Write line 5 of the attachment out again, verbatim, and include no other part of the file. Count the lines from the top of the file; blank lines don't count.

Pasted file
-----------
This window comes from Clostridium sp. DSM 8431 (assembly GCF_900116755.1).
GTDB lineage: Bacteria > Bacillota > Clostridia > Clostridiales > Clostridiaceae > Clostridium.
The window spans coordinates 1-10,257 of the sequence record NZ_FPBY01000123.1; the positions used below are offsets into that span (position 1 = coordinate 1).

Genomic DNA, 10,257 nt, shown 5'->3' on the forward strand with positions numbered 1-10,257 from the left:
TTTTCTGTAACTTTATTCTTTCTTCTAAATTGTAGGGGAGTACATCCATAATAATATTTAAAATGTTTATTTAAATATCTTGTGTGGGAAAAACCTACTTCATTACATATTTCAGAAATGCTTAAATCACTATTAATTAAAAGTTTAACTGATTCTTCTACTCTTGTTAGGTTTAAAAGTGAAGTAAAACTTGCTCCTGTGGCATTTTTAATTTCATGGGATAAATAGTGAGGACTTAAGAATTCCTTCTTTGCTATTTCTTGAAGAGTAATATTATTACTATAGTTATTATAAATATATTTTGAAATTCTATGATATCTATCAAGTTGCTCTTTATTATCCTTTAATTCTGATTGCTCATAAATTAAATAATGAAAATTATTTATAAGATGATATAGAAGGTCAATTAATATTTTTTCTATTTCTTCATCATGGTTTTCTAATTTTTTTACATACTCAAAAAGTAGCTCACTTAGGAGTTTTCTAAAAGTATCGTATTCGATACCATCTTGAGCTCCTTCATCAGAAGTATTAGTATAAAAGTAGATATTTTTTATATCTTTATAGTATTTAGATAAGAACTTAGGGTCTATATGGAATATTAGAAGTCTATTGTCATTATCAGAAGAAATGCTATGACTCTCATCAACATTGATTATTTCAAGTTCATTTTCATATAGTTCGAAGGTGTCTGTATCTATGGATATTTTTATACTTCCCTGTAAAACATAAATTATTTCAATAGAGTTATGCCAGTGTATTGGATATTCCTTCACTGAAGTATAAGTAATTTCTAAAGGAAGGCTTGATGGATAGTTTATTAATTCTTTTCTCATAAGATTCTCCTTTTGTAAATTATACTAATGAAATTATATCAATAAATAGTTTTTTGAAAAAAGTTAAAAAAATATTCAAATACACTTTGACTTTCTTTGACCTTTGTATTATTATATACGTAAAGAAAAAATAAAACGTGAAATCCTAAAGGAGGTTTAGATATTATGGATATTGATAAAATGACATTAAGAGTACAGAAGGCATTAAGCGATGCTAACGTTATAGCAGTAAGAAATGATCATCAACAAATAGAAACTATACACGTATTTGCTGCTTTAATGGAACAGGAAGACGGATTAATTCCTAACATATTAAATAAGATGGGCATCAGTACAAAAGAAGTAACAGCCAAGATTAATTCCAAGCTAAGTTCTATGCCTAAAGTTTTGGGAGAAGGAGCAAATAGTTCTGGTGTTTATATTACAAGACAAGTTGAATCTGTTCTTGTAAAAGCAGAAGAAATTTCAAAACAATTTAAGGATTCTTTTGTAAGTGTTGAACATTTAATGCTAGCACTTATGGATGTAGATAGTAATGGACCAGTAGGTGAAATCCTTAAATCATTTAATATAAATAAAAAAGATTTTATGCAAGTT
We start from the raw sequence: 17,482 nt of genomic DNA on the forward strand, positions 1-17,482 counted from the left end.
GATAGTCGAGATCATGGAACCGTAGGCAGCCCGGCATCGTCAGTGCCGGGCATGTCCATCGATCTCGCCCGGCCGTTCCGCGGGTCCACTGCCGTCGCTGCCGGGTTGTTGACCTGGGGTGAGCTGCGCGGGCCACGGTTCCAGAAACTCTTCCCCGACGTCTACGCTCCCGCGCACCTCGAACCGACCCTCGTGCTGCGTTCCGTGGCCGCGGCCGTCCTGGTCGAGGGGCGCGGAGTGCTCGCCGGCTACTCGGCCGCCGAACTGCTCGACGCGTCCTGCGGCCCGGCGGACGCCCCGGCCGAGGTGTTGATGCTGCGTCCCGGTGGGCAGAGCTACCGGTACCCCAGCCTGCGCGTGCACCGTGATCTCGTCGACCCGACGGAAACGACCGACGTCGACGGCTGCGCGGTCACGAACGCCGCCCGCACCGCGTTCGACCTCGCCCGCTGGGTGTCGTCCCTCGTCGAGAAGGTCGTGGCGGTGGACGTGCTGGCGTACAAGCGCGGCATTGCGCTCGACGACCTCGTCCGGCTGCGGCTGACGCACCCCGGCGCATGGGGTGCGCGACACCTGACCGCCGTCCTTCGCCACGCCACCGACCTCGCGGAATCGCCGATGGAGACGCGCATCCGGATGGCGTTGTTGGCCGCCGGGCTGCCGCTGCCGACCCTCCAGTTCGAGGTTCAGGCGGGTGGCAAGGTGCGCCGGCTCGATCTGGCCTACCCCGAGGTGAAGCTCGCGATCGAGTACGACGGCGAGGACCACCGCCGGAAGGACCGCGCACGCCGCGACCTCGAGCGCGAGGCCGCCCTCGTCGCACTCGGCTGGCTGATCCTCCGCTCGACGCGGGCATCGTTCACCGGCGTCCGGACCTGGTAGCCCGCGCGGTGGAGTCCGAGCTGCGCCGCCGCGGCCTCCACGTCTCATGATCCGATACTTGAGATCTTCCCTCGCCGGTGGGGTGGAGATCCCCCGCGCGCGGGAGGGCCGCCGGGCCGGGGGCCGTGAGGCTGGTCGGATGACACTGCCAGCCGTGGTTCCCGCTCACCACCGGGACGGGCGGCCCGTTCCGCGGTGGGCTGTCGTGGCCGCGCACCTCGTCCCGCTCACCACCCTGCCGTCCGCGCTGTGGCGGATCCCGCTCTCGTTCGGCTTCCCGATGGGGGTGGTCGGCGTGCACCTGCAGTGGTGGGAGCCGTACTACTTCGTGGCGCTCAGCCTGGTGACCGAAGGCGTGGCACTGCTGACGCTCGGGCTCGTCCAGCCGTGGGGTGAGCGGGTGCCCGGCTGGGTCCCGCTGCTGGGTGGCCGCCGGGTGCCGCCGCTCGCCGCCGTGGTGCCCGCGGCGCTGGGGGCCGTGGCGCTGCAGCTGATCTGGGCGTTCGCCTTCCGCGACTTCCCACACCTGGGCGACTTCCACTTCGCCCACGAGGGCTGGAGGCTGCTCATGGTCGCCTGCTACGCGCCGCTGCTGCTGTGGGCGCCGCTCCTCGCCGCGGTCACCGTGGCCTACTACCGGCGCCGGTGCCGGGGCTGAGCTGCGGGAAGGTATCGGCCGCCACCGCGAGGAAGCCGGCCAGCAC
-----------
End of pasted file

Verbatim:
TTTTCTGTAACTTTATTCTTTCTTCTAAATTGTAGGGGAGTACATCCATAATAATATTTAAAATGTTTATTTAAATATCTTGTGTGGGAAAAACCTACTTCATTACATATTTCAGAAATGCTTAAATCACTATTAATTAAAAGTTTAACTGATTCTTCTACTCTTGTTAGGTTTAAAAGTGAAGTAAAACTTGCTCCTGTGGCATTTTTAATTTCATGGGATAAATAGTGAGGACTTAAGAATTCCTTCTTTGCTATTTCTTGAAGAGTAATATTATTACTATAGTTATTATAAATATATTTTGAAATTCTATGATATCTATCAAGTTGCTCTTTATTATCCTTTAATTCTGATTGCTCATAAATTAAATAATGAAAATTATTTATAAGATGATATAGAAGGTCAATTAATATTTTTTCTATTTCTTCATCATGGTTTTCTAATTTTTTTACATACTCAAAAAGTAGCTCACTTAGGAGTTTTCTAAAAGTATCGTATTCGATACCATCTTGAGCTCCTTCATCAGAAGTATTAGTATAAAAGTAGATATTTTTTATATCTTTATAGTATTTAGATAAGAACTTAGGGTCTATATGGAATATTAGAAGTCTATTGTCATTATCAGAAGAAATGCTATGACTCTCATCAACATTGATTATTTCAAGTTCATTTTCATATAGTTCGAAGGTGTCTGTATCTATGGATATTTTTATACTTCCCTGTAAAACATAAATTATTTCAATAGAGTTATGCCAGTGTATTGGATATTCCTTCACTGAAGTATAAGTAATTTCTAAAGGAAGGCTTGATGGATAGTTTATTAATTCTTTTCTCATAAGATTCTCCTTTTGTAAATTATACTAATGAAATTATATCAATAAATAGTTTTTTGAAAAAAGTTAAAAAAATATTCAAATACACTTTGACTTTCTTTGACCTTTGTATTATTATATACGTAAAGAAAAAATAAAACGTGAAATCCTAAAGGAGGTTTAGATATTATGGATATTGATAAAATGACATTAAGAGTACAGAAGGCATTAAGCGATGCTAACGTTATAGCAGTAAGAAATGATCATCAACAAATAGAAACTATACACGTATTTGCTGCTTTAATGGAACAGGAAGACGGATTAATTCCTAACATATTAAATAAGATGGGCATCAGTACAAAAGAAGTAACAGCCAAGATTAATTCCAAGCTAAGTTCTATGCCTAAAGTTTTGGGAGAAGGAGCAAATAGTTCTGGTGTTTATATTACAAGACAAGTTGAATCTGTTCTTGTAAAAGCAGAAGAAATTTCAAAACAATTTAAGGATTCTTTTGTAAGTGTTGAACATTTAATGCTAGCACTTATGGATGTAGATAGTAATGGACCAGTAGGTGAAATCCTTAAATCATTTAATATAAATAAAAAAGATTTTATGCAAGTT